SFU robots make long-distance relationships more bearable
A long-distance couple plan to have a romantic dinner Tuesday for Valentine’s Day, but it won’t be in person — it will be done with the help of a robot and technology created at Simon Fraser University.
SFU professor Dr. Carman Neustaedter and his research team conducted a study where people communicate to their loved one in another country through a mobile telepresence robot, made by Suitable Technologies. In Tuesday’s case, the study participant will sit at the dinner table with the robot, which will be controlled by their romantic partner.
It’s a vastly different experience from communicating via video call, said Neustaedter, who teaches at SFU’s School of Interactive Art and Technology.
“We’re finding the ability to actually move in a remote space adds this huge difference that makes you feel like you are much more present in the location.”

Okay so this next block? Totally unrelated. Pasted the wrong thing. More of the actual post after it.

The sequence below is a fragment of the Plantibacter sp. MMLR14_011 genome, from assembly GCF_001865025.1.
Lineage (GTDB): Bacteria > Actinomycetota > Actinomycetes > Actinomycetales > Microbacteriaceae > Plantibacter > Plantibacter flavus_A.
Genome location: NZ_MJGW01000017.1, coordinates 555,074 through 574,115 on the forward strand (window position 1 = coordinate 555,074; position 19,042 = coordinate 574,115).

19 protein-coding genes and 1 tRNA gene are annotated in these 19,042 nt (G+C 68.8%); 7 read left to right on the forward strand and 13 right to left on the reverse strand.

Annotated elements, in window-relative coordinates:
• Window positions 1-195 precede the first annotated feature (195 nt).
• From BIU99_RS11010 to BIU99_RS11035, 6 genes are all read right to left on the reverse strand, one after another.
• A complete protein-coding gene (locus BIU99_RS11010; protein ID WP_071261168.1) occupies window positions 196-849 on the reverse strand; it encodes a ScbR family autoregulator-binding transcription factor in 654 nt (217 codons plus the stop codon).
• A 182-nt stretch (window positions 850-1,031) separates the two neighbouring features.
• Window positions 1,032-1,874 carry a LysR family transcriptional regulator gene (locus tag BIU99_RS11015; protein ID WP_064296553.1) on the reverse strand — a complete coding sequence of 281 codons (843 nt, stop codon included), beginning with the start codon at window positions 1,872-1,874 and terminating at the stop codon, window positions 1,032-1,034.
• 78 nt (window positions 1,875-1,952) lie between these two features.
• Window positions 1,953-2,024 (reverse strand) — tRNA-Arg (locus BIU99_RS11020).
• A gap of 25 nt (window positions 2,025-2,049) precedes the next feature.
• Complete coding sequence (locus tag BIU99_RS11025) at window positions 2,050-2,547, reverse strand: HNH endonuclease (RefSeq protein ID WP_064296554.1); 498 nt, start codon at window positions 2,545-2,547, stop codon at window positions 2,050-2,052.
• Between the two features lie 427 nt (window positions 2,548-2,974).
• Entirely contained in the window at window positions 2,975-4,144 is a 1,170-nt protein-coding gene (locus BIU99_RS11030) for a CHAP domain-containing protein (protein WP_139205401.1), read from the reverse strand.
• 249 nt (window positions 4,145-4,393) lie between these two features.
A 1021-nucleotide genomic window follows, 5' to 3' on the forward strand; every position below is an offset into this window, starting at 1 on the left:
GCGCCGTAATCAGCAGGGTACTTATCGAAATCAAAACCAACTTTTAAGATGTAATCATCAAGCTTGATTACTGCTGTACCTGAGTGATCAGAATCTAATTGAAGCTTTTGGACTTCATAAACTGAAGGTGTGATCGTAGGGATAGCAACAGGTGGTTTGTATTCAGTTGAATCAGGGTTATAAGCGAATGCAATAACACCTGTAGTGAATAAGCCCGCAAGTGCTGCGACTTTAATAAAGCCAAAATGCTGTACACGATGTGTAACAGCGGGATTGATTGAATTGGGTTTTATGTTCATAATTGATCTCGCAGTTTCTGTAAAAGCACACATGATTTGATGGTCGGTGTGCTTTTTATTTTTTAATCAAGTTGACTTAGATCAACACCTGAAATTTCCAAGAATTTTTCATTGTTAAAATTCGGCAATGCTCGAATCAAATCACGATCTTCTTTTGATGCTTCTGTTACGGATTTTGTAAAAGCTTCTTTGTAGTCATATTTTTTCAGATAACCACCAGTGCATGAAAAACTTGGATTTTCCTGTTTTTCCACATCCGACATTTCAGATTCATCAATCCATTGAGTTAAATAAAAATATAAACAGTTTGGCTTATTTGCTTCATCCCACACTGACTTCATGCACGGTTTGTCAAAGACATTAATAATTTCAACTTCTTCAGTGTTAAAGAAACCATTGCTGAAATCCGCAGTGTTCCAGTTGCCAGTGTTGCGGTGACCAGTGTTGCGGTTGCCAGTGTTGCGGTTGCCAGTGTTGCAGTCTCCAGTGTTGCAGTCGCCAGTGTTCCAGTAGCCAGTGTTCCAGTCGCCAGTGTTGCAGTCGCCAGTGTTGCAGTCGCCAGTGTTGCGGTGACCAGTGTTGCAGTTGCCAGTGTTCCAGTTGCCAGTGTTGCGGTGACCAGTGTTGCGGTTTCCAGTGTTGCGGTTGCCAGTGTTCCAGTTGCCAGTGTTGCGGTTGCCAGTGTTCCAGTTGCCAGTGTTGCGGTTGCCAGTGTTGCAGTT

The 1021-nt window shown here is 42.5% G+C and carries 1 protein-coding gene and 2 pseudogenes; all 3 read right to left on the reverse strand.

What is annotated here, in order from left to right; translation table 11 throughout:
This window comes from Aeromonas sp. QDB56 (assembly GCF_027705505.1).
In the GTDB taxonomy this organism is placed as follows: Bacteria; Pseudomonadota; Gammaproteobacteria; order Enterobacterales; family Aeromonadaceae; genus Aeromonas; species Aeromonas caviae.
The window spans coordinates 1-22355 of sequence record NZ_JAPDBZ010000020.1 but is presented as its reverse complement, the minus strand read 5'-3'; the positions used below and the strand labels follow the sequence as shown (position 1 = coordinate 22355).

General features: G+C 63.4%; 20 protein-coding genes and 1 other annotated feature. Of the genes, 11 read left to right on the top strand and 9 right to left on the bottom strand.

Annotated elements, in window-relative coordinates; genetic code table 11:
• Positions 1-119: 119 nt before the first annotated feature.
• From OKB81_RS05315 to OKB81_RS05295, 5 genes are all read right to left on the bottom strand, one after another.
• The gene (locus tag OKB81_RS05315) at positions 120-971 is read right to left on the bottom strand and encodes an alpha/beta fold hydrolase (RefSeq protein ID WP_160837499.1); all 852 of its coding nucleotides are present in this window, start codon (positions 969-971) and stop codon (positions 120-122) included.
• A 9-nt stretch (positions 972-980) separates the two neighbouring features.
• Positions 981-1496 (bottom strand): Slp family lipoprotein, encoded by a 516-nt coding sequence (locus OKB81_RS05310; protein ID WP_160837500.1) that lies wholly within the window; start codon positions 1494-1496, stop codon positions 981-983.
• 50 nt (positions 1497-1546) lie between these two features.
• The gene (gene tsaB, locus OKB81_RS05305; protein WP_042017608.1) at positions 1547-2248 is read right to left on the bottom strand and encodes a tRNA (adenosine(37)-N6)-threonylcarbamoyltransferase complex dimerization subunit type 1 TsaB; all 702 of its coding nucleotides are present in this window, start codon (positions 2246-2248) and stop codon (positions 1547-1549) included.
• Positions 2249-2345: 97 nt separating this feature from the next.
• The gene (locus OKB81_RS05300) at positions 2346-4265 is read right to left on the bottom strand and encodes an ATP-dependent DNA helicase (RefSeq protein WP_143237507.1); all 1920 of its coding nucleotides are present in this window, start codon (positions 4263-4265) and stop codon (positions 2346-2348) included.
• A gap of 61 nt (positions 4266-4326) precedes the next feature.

Controlling the robot is simple, and can be done via keyboard and mouse or with an Xbox controller. But the technology is not a game, warned Neustaedter — it has real-life effects on relationships.
“It shifts relationship dynamics a bit to empower both people,” he said, pointing out that in a Skype or Facetime call, the local person is able to position the webcam wherever he or she wants. The robot changes that and even allows the remote person to interact with the local environment.
Neustaedter says the feedback from couples in the study, who each spent a month with the robot, has been promising.
“It’s been really positive. We’ve tested all of these technologies to understand whether they increase people’s sense of social presence — the sense that your partner is in the same room, or right next to you,” he explained.
“All of them say yes, it creates a stronger presence.”
Neustaedter’s research team is also working on VR software that blends two people’s views together — so that people feel like they are standing in the other person’s shoes, and also a pair of gloves where one transmits ‘touch’ to the other.
The idea is each person in a long-distance relationship would wear one glove. When one person moves their gloved hand, the other person would feel that movement from their glove. But lovesick couples won’t find this technology in stores anytime soon, its still in the research phase and a company would have to pick it up, said Neustaedter.
“I’d love to see this stuff for sale, because I think it really adds something to long-distance relationships,” he said.
a member of the team demonstrates the glove.